With Patient Financial Clearance, providers can quickly determine if patients are likely to qualify for financial support, then assign them to the right financial pathway, using pre- and post-service checks. Self-pay patients can be screened for Medicaid eligibility before treatment or at the point of service, and then routed to the Medicaid Enrollment team or auto-enrolled as charity care if appropriate. Post-visit, the tool evaluates payment risk to determine the most suitable collection policy for those with an amount to pay and can set up customized payment plans based on the patient’s ability to pay.

Patient Financial Clearance also runs back-end checks to catch patients who have already been sent a bill but may qualify for Medicaid or provider charity programs. This helps providers secure reimbursement and means patients are less likely to be chased for bills they can’t pay.

3. Screen and segment patients according to their propensity to pay

Optimizing collections processes is always a smart move for providers, and will be particularly important when federal support ends. Collections Optimization Manager uses advanced analytics to segment patient accounts based on propensity to pay and send them to the appropriate collections team. With access to Experian’s consumer credit data, the Collections Optimization Manager segmentation models are powered by a more unique and more catered approach that includes robust and proprietary algorithms.  It screens out Medicaid and charity eligibility, so collections staff focus their time on the right accounts.

Between 2019-20 and 2020-21, UCSDH increased collections from around $6 million to over $21 million with Collections Optimization Manager. Altru Health System also used this solution to ensure that patients who were eligible for Medicaid were not allocated to collections and their insurance was billed promptly. Over a 10-month period, more than 4,000 accounts were flagged as eligible for financial assistance, representing nearly $2.7 million.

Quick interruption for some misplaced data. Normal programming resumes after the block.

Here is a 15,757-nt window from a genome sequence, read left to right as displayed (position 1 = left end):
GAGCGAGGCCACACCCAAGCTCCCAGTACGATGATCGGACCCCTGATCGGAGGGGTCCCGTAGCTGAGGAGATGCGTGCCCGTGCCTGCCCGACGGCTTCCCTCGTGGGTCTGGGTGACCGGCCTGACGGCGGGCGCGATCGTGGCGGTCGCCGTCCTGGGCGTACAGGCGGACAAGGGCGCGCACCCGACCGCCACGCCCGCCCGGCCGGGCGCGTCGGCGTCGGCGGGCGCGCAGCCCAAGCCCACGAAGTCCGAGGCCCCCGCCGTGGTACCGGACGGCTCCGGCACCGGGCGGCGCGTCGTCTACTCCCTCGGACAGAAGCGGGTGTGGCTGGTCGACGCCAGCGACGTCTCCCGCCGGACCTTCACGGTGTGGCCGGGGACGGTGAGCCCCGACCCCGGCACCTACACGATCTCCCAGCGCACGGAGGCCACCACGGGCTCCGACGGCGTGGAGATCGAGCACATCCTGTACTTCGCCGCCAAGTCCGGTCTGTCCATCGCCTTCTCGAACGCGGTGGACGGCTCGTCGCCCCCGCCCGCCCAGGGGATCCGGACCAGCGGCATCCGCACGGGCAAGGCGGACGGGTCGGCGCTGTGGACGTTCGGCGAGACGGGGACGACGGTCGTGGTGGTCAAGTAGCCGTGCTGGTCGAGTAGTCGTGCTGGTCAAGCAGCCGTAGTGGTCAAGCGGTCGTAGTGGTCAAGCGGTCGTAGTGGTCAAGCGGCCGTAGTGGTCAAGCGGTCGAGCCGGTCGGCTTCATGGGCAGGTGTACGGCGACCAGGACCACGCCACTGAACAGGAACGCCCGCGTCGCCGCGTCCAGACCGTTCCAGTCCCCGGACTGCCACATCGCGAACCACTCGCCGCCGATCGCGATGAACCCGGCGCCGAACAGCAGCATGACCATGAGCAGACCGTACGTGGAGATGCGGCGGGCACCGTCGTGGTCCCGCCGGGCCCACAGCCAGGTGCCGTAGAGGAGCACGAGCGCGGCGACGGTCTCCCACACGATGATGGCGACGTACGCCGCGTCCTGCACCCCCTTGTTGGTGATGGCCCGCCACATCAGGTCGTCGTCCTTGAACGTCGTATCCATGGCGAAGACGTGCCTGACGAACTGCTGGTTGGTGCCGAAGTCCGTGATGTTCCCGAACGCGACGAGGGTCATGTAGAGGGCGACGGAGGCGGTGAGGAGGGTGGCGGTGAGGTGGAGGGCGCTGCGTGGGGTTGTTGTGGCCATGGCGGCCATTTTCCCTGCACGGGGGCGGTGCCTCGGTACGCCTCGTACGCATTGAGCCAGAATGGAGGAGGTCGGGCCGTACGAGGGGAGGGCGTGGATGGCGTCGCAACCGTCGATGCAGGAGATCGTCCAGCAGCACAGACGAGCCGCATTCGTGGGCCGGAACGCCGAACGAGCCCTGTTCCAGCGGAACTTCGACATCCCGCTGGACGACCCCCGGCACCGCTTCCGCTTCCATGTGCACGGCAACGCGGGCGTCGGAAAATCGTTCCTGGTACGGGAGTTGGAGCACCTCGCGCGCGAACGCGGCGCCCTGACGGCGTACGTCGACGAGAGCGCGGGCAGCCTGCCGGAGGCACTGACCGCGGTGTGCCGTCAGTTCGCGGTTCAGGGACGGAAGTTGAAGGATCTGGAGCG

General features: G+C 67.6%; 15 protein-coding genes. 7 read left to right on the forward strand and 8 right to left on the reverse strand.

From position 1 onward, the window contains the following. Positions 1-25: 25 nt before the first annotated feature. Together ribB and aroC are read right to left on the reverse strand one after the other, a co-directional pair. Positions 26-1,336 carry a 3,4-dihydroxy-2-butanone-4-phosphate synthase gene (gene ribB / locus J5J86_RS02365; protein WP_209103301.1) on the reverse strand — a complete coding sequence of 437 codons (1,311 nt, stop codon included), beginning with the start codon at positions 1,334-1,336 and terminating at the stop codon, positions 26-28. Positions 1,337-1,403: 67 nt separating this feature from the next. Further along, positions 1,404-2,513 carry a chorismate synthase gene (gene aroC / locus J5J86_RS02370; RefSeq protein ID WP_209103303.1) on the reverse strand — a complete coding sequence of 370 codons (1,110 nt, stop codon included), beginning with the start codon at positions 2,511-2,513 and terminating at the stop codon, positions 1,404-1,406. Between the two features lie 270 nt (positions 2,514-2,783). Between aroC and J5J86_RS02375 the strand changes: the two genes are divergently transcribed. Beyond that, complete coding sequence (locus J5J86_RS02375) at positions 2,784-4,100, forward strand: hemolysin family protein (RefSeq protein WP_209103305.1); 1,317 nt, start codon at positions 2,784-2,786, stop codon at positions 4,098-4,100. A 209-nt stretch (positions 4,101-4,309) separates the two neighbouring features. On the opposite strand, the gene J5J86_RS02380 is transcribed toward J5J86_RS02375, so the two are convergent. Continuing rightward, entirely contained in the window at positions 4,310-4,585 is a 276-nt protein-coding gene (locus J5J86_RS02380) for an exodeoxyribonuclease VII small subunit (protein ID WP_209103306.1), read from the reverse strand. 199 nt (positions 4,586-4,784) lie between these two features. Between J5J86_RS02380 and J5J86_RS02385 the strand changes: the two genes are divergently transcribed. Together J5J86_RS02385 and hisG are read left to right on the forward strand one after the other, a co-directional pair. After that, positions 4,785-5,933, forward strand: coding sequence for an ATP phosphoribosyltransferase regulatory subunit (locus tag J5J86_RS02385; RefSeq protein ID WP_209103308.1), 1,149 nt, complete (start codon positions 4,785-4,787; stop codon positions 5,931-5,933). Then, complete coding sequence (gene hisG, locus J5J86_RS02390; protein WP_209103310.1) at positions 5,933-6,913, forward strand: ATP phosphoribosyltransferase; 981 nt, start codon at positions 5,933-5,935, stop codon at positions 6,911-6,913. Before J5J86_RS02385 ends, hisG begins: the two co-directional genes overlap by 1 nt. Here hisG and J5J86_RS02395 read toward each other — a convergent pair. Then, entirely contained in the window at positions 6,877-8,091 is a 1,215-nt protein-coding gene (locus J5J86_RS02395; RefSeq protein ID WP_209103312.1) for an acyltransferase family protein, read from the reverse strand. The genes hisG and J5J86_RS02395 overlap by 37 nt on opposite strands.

This automated process also alleviates the burden on staff, who will likely be handling greater numbers of queries from anxious patients when continuous enrollment ends.

4. Make it simpler for patients to manage and pay bills

The reality is that many patients affected by the unwinding of continuous enrollment will be on low incomes. When more than half of patients say they’d struggle to pay an unexpected medical bill of  $500, providers need to take steps to make it easier for patients to gauge their upcoming bills. Digital, self-service tools such as Patient Financial Clearance can help self-screen for charity and financial assistance. Patient Financial Advisor and PatientSimple can help patients navigate the payment process with pre-service estimates, access to payment plans and convenient payment methods they can access on a computer or mobile device.

Together, these tools can help providers manage the fluctuating Medicaid continuous enrollment landscape efficiently and offer extra support to patients who may be facing disenrollment.

Find out more about how Patient Financial Clearance and other digital solutions can help healthcare organizations deliver compassionate financial experiences to their patients.